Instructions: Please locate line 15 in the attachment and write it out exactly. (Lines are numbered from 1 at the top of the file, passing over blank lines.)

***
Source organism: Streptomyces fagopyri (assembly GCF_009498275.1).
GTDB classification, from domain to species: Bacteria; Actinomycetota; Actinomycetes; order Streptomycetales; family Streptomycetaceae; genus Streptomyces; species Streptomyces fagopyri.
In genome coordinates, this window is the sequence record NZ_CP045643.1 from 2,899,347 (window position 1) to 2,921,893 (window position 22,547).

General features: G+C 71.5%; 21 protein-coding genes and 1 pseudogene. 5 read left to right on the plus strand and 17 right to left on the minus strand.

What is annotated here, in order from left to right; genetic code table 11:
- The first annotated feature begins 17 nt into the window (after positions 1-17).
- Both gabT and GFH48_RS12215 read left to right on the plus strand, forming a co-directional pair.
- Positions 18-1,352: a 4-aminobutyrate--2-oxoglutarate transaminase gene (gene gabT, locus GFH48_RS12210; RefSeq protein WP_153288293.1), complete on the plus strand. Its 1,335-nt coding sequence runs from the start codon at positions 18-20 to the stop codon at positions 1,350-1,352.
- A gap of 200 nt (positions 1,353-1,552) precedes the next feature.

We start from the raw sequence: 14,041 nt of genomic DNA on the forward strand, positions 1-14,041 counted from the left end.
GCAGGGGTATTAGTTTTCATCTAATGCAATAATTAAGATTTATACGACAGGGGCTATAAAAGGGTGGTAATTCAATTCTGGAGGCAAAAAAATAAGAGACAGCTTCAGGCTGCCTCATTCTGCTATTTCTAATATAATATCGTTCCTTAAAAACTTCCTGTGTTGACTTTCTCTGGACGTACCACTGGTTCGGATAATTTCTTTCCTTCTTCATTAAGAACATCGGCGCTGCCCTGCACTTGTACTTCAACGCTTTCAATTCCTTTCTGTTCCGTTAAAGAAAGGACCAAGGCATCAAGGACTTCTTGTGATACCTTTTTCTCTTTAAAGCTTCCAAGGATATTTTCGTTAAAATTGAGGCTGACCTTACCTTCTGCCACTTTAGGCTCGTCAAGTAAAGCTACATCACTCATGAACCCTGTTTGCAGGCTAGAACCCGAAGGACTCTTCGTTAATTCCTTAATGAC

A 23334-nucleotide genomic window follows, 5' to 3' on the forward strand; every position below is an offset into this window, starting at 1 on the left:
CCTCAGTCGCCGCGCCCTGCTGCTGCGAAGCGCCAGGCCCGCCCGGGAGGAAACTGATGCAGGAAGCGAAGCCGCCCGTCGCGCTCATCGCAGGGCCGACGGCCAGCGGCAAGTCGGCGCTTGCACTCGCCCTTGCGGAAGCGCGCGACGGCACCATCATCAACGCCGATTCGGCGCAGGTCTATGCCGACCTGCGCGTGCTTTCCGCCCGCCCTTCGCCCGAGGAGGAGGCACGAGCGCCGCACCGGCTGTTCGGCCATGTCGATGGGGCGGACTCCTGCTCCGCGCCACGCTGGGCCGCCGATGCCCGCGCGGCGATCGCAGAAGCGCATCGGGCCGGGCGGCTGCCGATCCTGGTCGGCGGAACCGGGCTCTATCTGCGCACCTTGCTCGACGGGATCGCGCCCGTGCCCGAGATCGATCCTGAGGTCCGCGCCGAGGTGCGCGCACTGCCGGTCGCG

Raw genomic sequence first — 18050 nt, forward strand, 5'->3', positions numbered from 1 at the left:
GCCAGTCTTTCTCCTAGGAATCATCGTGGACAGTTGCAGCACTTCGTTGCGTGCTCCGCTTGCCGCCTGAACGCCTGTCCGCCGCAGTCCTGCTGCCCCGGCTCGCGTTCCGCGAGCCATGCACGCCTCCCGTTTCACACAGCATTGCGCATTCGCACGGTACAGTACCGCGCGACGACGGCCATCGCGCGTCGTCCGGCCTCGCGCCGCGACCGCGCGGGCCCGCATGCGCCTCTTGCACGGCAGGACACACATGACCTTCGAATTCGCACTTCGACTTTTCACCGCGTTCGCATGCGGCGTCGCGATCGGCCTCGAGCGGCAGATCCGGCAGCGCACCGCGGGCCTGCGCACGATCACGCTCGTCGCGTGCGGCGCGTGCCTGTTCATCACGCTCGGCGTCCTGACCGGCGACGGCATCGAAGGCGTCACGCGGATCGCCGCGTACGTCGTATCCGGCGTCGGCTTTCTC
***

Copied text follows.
GCCAGTCTTTCTCCTAGGAATCATCGTGGACAGTTGCAGCACTTCGTTGCGTGCTCCGCTTGCCGCCTGAACGCCTGTCCGCCGCAGTCCTGCTGCCCCGGCTCGCGTTCCGCGAGCCATGCACGCCTCCCGTTTCACACAGCATTGCGCATTCGCACGGTACAGTACCGCGCGACGACGGCCATCGCGCGTCGTCCGGCCTCGCGCCGCGACCGCGCGGGCCCGCATGCGCCTCTTGCACGGCAGGACACACATGACCTTCGAATTCGCACTTCGACTTTTCACCGCGTTCGCATGCGGCGTCGCGATCGGCCTCGAGCGGCAGATCCGGCAGCGCACCGCGGGCCTGCGCACGATCACGCTCGTCGCGTGCGGCGCGTGCCTGTTCATCACGCTCGGCGTCCTGACCGGCGACGGCATCGAAGGCGTCACGCGGATCGCCGCGTACGTCGTATCCGGCGTCGGCTTTCTC